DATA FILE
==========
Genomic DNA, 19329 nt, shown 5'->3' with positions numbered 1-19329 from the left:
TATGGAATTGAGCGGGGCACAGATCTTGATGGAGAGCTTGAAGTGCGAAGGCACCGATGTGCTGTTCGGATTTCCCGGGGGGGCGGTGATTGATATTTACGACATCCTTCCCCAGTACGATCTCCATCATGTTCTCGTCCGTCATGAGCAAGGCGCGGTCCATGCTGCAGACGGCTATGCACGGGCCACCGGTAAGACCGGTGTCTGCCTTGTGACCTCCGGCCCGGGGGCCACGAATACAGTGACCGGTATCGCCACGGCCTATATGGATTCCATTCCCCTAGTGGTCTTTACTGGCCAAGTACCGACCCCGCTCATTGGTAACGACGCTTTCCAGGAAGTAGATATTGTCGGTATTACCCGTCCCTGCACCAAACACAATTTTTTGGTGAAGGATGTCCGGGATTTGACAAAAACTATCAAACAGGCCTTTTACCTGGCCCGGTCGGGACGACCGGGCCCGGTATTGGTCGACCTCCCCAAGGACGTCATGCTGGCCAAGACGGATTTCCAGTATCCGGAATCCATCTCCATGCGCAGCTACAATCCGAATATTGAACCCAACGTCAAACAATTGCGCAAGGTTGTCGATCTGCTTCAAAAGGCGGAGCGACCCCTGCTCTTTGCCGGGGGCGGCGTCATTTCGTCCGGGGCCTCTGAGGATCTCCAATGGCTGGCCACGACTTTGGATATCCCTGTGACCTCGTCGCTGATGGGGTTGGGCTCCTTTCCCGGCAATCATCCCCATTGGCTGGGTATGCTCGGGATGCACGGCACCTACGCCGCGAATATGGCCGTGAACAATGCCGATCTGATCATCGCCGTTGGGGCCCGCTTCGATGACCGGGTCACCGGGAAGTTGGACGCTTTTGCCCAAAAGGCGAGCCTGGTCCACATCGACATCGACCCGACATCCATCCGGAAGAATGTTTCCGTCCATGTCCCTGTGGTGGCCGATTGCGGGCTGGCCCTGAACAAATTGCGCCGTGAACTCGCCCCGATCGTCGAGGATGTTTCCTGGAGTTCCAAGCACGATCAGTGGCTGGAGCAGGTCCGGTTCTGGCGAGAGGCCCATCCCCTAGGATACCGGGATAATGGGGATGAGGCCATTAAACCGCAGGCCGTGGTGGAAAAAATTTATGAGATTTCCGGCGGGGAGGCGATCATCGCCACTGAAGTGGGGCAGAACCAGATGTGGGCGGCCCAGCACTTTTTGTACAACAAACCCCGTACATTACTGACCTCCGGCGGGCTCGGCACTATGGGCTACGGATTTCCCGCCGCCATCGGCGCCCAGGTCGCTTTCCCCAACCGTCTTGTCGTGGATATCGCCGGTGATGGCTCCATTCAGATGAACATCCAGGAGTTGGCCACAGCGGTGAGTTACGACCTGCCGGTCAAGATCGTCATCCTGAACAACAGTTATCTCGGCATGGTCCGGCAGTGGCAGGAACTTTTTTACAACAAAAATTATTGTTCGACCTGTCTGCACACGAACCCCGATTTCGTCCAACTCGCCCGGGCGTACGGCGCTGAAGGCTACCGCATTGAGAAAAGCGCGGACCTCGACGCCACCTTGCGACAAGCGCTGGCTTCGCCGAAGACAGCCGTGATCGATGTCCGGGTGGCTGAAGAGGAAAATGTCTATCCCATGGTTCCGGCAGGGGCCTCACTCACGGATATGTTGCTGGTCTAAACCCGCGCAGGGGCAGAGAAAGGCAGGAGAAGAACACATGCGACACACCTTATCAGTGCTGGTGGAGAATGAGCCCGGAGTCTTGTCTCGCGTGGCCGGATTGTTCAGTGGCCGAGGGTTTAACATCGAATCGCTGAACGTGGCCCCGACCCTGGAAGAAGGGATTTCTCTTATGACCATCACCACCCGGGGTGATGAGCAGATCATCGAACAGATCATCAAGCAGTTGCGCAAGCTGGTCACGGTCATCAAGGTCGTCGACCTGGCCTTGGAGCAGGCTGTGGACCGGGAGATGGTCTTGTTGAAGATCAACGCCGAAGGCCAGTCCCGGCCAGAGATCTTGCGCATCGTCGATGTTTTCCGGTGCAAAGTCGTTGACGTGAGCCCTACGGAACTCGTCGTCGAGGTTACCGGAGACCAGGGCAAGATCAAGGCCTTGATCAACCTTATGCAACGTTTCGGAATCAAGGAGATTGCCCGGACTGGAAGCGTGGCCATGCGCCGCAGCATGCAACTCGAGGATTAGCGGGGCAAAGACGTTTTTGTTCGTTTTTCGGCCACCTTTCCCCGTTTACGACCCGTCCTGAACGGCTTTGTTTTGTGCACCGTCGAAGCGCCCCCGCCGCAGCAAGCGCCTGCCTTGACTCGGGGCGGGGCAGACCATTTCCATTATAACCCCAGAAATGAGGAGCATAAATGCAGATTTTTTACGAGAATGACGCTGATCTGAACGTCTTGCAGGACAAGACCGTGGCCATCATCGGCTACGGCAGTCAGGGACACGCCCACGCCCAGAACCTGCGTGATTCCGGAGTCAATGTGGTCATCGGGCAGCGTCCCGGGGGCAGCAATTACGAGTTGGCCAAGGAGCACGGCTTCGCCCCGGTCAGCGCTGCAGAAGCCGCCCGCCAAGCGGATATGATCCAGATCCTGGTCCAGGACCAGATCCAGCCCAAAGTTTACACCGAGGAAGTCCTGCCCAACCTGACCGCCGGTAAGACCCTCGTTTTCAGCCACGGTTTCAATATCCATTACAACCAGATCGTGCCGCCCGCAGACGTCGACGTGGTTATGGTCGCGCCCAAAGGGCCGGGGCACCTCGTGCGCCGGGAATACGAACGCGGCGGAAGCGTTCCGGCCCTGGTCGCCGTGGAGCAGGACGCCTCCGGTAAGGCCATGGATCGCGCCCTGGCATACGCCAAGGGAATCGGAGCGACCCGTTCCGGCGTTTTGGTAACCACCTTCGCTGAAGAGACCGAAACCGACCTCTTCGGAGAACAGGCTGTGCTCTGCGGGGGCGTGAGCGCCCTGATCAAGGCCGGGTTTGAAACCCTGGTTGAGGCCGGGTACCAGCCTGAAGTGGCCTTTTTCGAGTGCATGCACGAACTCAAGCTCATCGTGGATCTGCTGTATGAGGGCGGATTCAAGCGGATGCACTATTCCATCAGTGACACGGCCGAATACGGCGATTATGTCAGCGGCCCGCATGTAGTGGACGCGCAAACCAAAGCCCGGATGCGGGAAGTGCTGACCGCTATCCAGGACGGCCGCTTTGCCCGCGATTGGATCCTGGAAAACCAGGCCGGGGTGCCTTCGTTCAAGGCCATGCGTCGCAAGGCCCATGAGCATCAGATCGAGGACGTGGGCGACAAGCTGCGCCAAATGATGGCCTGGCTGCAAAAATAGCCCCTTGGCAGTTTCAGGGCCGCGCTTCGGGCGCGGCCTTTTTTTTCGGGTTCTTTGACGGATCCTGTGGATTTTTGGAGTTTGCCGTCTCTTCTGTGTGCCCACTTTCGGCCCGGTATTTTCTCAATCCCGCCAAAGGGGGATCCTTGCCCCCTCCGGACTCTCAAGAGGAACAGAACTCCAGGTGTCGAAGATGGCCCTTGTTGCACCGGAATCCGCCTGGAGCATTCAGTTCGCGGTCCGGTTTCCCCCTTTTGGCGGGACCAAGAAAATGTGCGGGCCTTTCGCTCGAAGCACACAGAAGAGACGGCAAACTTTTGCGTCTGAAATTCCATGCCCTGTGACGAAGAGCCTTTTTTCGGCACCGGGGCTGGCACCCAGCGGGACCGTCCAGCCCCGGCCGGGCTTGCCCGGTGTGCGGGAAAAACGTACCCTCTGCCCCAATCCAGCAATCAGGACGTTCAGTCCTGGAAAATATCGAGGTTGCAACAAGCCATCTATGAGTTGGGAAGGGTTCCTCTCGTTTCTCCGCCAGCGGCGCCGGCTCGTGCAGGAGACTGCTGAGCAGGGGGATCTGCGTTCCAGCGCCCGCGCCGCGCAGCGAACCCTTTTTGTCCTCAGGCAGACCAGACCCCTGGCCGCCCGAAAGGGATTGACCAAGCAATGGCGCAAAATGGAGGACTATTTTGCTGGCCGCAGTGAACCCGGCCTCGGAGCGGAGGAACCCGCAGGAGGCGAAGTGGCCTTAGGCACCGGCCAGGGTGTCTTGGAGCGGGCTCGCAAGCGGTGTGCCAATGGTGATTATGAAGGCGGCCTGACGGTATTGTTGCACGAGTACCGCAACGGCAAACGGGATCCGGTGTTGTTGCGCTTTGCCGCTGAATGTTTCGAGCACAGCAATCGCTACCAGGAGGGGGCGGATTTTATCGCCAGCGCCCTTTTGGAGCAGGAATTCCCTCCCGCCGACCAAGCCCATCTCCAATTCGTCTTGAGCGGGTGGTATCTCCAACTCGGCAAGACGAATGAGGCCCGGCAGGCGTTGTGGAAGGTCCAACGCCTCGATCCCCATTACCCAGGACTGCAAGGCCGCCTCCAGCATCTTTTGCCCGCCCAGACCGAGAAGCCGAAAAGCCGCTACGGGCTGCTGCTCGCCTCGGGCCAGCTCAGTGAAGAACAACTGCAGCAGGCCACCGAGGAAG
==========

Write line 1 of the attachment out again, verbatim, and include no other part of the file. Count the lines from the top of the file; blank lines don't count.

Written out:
Genomic DNA, 19329 nt, shown 5'->3' with positions numbered 1-19329 from the left: